Rebalancing Statistics

Overall. Despite the Olmstead decision, many states have a long way to go to rebalance their long-term services and supports (LTSS) expenditures and populations into home and community-based services (HCBS). According to an April report by the Centers for Medicare and Medicaid Services and Truven Health Analytics (the Report), in federal fiscal year (FFY) 2012, Medicaid spent nearly half (49.5 percent) of its $140 billion LTSS spend on HCBS. HCBS expenditures as a percentage of total LTSS expenditures remained relatively constant from 2010 and 2011, which both had rates of 48 percent. HCBS expenditures as a percentage of total LTSS expenditures had risen from 24 percent in 1997, to 30 percent in 2002, and to 41 percent in 2007. For the full 1995-2012 trend, see figure 3, here.

Most rebalanced states. The Report also reflects that, during FFY 2012, 23 states (including Washington, D.C.) saw Medicaid HCBS expenditures account for over 50 percent of total Medicaid LTSS expenditures, while seven of those states saw such rates at over 60 percent, and two of those states saw rates over 70 percent. The states with the top five rates were Oregon, Minnesota, Alaska, Vermont, and Arizona.

Most rebalanced population.  In FFY 2012, rebalancing was the most pronounced among the developmentally disabled population; 70 percent of Medicaid LTSS spending in this group was in HCBS. The states that had rebalanced the most successfully with regard to their developmentally disabled population were Arizona, Michigan, Oregon, and Maryland (each with 100 percent rebalancing rates), and Vermont with a 99.2 percent rate. For a synopsis of the Report’s rebalancing statistics, see a recent Council brief,here.

Since the release of the CMS/Truven report mentioned above, AARP released its 2014 Long Term Scorecard. In it, it ranked states according to the percent of new Medicaid Aged/Disabled LTSS users first receiving services in the community in 2009. According to the Scorecard, the highest performing states were Alaska (81.9 percent), Minnesota (80.3 percent), New Mexico (78.8 percent), District of Columbia (74.2 percent), and Idaho (73.0 percent). For the full list, see Exhibit A10 on page 75, here.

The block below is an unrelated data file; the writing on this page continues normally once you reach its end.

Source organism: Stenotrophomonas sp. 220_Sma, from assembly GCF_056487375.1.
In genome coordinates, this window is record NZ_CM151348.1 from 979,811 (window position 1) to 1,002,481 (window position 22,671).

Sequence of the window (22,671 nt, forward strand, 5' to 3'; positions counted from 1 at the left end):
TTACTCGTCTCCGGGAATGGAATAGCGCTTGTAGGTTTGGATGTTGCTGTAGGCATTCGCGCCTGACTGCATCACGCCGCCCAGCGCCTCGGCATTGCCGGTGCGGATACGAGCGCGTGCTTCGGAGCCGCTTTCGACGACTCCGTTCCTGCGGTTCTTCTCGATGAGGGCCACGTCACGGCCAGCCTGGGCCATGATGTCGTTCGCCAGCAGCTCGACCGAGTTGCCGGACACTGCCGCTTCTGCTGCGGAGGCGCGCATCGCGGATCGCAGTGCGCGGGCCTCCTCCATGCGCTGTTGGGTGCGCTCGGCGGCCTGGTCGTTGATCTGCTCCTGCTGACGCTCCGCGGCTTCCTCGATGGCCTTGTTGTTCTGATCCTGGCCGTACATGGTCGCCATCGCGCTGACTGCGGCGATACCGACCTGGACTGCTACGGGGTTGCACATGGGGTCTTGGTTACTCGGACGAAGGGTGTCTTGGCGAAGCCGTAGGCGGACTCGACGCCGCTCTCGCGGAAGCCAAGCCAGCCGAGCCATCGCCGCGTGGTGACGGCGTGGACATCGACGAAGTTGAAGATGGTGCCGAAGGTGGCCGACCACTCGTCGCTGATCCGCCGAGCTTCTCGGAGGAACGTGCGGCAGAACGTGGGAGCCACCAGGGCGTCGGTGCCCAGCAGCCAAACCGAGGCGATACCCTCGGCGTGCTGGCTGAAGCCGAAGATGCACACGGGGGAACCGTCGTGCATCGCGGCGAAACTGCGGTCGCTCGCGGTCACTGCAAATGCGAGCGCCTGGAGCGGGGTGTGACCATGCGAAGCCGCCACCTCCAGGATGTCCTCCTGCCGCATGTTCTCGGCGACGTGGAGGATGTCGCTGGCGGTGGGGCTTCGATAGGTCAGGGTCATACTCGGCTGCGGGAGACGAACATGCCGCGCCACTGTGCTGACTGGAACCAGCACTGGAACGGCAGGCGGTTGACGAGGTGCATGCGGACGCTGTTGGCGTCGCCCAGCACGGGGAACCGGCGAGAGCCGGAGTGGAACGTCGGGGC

For information on Senator Tom Harkin’s Community Integration Act, introduced this month in the wake of the anniversary ofOlmstead, click here.


The Olmstead decision made home care a civil right. While Olmstead was a significant victory for the disabled community and for home and community-based services generally, subsequent litigation and statistics of states that have not achieved rebalancing towards HCBS show that the full potential of Olmstead has yet to be realized.

These trends give a greater urgency to providers to continue advocating for mechanisms to improve access to HCBS services through their state associations, as well as through state and federal governments. Stakeholders should give special attention towards HCBS reform for the elderly and physically disabled populations. Home care providers are encouraged to keep abreast of HCBS developments in their states, and nationally, and to contact the Council with any questions or concerns.

For more on the 15th anniversary of Olmstead, please see NAHC Report, June 25, 2014.